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First-ever curriculum for deaf people

PUBLISHED: 11:44 17 April 2009 | UPDATED: 16:07 07 September 2010

Deborah Drew, Sandra David and Catherine Drew

Deborah Drew, Sandra David and Catherine Drew

Tan Parsons THE FIRST ever curriculum designed specifically for deaf children has been launched at a school in Swiss Cottage. Frank Barnes School For Deaf Children hosted a seminar last Thursday introducing the Deaf Studies Curriculum. It broadly covers t

Tan Parsons

THE FIRST ever curriculum designed specifically for deaf children has been launched at a school in Swiss Cottage.

Frank Barnes School For Deaf Children hosted a seminar last Thursday introducing the Deaf Studies Curriculum.

It broadly covers the subjects of deaf identity, communication and technology, deaf community and culture, social change and deaf history - where pupils take a look at well known deaf people and key events over the years.

Frank Barnes' deaf instructor Catherine Drew said: "It's taken us six years and everything kept changing - technology changes, and we had to. But we've finally done it and it is part of deaf history. It's very exciting."

The curriculum was developed by the London Deaf Studies working group which was set up in April 2001. A partnership was developed between Frank Barnes School, Blanche Neville School in Haringey, Oak Lodge School in south London and Elmfield School in Bristol.

Ms Drew continued: "We learn about European history, but where's our history? When deaf children leave school it's very important for them to be strong in their identity.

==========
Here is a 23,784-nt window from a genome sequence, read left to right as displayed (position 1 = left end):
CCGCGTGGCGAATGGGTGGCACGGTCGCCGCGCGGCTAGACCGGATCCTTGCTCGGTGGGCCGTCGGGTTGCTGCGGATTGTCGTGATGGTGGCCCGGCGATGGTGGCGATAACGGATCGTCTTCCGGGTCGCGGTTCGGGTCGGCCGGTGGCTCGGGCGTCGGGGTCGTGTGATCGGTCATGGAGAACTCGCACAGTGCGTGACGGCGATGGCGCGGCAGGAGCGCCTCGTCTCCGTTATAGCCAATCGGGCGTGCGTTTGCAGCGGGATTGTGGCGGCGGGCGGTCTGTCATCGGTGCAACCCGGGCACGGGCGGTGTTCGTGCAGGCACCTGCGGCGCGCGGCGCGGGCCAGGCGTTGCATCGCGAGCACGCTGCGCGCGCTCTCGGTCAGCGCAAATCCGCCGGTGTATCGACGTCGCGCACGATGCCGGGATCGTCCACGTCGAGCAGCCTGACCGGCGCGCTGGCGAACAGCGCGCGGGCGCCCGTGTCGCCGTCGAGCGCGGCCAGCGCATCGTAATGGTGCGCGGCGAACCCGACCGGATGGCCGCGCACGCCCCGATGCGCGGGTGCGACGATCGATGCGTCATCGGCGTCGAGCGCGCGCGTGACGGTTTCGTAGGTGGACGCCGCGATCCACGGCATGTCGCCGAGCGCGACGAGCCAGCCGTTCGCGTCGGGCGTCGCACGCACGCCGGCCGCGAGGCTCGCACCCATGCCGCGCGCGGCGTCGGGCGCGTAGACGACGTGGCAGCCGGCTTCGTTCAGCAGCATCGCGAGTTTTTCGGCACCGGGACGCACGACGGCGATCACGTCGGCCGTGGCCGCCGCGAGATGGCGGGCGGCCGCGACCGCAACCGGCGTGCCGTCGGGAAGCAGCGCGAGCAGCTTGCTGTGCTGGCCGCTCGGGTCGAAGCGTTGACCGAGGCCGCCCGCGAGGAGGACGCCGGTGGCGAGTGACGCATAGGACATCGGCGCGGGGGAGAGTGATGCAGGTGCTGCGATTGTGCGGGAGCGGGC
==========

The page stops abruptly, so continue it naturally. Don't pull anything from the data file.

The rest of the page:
"The Deaf Curriculum emphasises, 'You are deaf, it's OK to be deaf and there's nothing wrong with being deaf.' It's a case of thinking about how you communicate with each other and how we do it every day in the real world.

"We are a linguistic minority. This curriculum is for the children's future - it's not about us. It's about them feeling comfortable in themselves."

There are key stages, just like the standard national curriculum, and children will be assessed on what they have learned.

A year three class would be assessed, for instance, on how well they can recognise different modes of communication and express what it is like to be deaf and how they communicate with non-signers.

The curriculum was developed by the Deaf Studies Working Group, which aims to instil pride and a strong sense of identity in deaf people in society and an understanding of the different modes of communication used by deaf people.


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